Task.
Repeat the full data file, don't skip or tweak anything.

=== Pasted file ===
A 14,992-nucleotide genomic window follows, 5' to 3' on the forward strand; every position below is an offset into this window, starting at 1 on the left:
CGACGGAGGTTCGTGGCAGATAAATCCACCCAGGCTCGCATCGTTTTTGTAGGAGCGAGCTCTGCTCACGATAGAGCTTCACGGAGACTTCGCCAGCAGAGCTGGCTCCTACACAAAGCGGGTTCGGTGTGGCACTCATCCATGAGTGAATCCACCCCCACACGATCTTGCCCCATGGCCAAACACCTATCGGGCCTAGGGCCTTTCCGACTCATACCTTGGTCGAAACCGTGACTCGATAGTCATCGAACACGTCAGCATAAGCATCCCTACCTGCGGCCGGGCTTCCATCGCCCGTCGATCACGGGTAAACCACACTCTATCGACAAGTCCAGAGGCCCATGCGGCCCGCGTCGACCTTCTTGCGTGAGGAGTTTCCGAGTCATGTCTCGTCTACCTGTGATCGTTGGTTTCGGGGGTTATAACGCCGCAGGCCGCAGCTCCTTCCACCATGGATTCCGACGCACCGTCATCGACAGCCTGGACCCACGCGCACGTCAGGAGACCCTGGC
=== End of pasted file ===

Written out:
A 14,992-nucleotide genomic window follows, 5' to 3' on the forward strand; every position below is an offset into this window, starting at 1 on the left:
CGACGGAGGTTCGTGGCAGATAAATCCACCCAGGCTCGCATCGTTTTTGTAGGAGCGAGCTCTGCTCACGATAGAGCTTCACGGAGACTTCGCCAGCAGAGCTGGCTCCTACACAAAGCGGGTTCGGTGTGGCACTCATCCATGAGTGAATCCACCCCCACACGATCTTGCCCCATGGCCAAACACCTATCGGGCCTAGGGCCTTTCCGACTCATACCTTGGTCGAAACCGTGACTCGATAGTCATCGAACACGTCAGCATAAGCATCCCTACCTGCGGCCGGGCTTCCATCGCCCGTCGATCACGGGTAAACCACACTCTATCGACAAGTCCAGAGGCCCATGCGGCCCGCGTCGACCTTCTTGCGTGAGGAGTTTCCGAGTCATGTCTCGTCTACCTGTGATCGTTGGTTTCGGGGGTTATAACGCCGCAGGCCGCAGCTCCTTCCACCATGGATTCCGACGCACCGTCATCGACAGCCTGGACCCACGCGCACGTCAGGAGACCCTGGC